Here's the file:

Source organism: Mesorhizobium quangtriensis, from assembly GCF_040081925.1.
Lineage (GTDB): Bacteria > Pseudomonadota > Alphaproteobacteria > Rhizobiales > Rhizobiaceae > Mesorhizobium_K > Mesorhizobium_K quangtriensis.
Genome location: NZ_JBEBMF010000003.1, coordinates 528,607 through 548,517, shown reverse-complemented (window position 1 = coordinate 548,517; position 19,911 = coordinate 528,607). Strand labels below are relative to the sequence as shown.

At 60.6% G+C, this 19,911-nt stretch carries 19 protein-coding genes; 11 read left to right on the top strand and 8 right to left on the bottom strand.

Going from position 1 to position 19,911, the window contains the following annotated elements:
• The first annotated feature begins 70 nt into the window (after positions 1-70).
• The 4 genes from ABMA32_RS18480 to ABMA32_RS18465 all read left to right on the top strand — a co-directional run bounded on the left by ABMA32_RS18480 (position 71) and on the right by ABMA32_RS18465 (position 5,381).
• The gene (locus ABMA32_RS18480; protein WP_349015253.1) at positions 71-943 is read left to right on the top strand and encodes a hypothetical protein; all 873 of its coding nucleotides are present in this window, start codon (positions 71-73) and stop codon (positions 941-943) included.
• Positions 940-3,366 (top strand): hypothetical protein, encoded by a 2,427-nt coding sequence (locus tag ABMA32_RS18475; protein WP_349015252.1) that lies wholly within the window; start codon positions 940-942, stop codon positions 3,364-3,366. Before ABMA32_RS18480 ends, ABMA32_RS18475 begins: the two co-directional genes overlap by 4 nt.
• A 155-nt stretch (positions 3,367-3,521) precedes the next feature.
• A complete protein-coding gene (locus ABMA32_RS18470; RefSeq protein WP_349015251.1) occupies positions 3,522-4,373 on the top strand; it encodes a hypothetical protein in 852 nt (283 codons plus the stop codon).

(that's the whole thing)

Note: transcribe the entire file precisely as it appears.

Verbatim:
Source organism: Mesorhizobium quangtriensis, from assembly GCF_040081925.1.
Lineage (GTDB): Bacteria > Pseudomonadota > Alphaproteobacteria > Rhizobiales > Rhizobiaceae > Mesorhizobium_K > Mesorhizobium_K quangtriensis.
Genome location: NZ_JBEBMF010000003.1, coordinates 528,607 through 548,517, shown reverse-complemented (window position 1 = coordinate 548,517; position 19,911 = coordinate 528,607). Strand labels below are relative to the sequence as shown.

At 60.6% G+C, this 19,911-nt stretch carries 19 protein-coding genes; 11 read left to right on the top strand and 8 right to left on the bottom strand.

Going from position 1 to position 19,911, the window contains the following annotated elements:
• The first annotated feature begins 70 nt into the window (after positions 1-70).
• The 4 genes from ABMA32_RS18480 to ABMA32_RS18465 all read left to right on the top strand — a co-directional run bounded on the left by ABMA32_RS18480 (position 71) and on the right by ABMA32_RS18465 (position 5,381).
• The gene (locus ABMA32_RS18480; protein WP_349015253.1) at positions 71-943 is read left to right on the top strand and encodes a hypothetical protein; all 873 of its coding nucleotides are present in this window, start codon (positions 71-73) and stop codon (positions 941-943) included.
• Positions 940-3,366 (top strand): hypothetical protein, encoded by a 2,427-nt coding sequence (locus tag ABMA32_RS18475; protein WP_349015252.1) that lies wholly within the window; start codon positions 940-942, stop codon positions 3,364-3,366. Before ABMA32_RS18480 ends, ABMA32_RS18475 begins: the two co-directional genes overlap by 4 nt.
• A 155-nt stretch (positions 3,367-3,521) precedes the next feature.
• A complete protein-coding gene (locus ABMA32_RS18470; RefSeq protein WP_349015251.1) occupies positions 3,522-4,373 on the top strand; it encodes a hypothetical protein in 852 nt (283 codons plus the stop codon).